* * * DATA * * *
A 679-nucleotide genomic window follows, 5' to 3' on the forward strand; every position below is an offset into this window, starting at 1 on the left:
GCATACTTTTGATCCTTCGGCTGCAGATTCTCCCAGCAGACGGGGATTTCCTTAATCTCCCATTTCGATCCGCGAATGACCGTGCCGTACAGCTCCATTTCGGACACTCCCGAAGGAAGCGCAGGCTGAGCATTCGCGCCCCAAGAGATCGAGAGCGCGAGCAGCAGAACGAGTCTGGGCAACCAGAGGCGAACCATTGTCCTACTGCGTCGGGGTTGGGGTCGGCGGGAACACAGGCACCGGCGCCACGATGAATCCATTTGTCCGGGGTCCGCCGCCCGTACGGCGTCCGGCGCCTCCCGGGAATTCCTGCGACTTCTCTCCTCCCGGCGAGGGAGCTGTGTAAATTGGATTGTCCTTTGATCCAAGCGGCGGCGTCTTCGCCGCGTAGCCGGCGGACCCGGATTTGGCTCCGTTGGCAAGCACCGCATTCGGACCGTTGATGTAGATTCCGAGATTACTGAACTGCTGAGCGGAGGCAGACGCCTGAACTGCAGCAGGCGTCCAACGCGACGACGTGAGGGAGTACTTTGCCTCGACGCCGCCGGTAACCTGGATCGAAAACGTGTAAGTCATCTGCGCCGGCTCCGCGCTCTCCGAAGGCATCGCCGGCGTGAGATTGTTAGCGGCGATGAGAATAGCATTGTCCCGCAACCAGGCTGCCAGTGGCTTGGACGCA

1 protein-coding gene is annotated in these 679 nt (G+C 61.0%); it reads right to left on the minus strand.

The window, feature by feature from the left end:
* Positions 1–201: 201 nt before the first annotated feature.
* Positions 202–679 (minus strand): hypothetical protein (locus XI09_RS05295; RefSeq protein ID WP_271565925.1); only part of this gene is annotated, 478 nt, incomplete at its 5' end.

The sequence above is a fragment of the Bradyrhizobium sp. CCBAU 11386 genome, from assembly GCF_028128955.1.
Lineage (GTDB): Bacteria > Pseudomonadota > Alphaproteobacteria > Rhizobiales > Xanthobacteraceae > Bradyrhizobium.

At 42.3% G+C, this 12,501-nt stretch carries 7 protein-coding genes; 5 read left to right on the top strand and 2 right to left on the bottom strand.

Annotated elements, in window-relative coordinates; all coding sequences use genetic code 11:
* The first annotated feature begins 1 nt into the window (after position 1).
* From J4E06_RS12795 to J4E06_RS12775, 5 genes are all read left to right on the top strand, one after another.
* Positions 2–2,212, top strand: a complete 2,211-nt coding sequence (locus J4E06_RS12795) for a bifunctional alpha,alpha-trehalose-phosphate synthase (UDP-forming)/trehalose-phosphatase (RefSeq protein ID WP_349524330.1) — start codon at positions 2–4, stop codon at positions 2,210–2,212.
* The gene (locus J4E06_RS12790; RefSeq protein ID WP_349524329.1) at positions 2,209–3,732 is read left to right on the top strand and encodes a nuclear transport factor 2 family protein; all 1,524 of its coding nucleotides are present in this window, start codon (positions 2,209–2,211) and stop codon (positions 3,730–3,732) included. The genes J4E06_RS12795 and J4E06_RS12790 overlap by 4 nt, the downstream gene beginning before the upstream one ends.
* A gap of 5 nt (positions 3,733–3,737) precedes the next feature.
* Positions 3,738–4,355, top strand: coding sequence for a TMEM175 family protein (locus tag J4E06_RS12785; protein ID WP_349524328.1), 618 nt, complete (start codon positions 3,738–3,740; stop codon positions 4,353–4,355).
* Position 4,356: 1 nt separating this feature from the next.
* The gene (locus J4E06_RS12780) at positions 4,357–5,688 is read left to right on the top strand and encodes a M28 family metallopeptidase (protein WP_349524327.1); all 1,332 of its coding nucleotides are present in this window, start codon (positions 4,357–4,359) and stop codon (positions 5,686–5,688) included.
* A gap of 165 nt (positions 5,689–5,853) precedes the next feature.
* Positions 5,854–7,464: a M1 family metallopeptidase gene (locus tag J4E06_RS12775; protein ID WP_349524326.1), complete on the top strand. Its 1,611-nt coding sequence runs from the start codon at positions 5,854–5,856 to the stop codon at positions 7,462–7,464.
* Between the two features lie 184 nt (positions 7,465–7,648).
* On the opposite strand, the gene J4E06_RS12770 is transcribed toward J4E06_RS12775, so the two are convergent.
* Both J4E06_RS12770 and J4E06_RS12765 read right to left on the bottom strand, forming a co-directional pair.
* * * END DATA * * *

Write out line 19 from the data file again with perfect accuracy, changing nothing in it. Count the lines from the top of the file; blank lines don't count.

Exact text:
* A gap of 165 nt (positions 5,689–5,853) precedes the next feature.